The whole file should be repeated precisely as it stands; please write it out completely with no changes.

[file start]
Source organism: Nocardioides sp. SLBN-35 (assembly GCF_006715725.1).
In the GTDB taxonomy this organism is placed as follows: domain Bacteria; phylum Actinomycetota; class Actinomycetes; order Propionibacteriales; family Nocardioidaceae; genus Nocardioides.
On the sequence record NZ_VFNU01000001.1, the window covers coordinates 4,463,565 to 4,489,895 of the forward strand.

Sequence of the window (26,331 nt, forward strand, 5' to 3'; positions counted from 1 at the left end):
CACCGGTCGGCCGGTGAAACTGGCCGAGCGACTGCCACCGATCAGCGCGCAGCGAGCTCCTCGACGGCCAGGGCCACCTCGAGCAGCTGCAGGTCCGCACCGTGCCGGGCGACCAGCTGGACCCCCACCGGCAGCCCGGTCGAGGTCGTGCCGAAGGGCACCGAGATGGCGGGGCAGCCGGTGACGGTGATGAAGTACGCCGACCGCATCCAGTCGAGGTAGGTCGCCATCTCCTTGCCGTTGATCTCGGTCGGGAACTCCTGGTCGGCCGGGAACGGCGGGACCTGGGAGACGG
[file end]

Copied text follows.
Source organism: Nocardioides sp. SLBN-35 (assembly GCF_006715725.1).
In the GTDB taxonomy this organism is placed as follows: domain Bacteria; phylum Actinomycetota; class Actinomycetes; order Propionibacteriales; family Nocardioidaceae; genus Nocardioides.
On the sequence record NZ_VFNU01000001.1, the window covers coordinates 4,463,565 to 4,489,895 of the forward strand.

Sequence of the window (26,331 nt, forward strand, 5' to 3'; positions counted from 1 at the left end):
CACCGGTCGGCCGGTGAAACTGGCCGAGCGACTGCCACCGATCAGCGCGCAGCGAGCTCCTCGACGGCCAGGGCCACCTCGAGCAGCTGCAGGTCCGCACCGTGCCGGGCGACCAGCTGGACCCCCACCGGCAGCCCGGTCGAGGTCGTGCCGAAGGGCACCGAGATGGCGGGGCAGCCGGTGACGGTGATGAAGTACGCCGACCGCATCCAGTCGAGGTAGGTCGCCATCTCCTTGCCGTTGATCTCGGTCGGGAACTCCTGGTCGGCCGGGAACGGCGGGACCTGGGAGACGG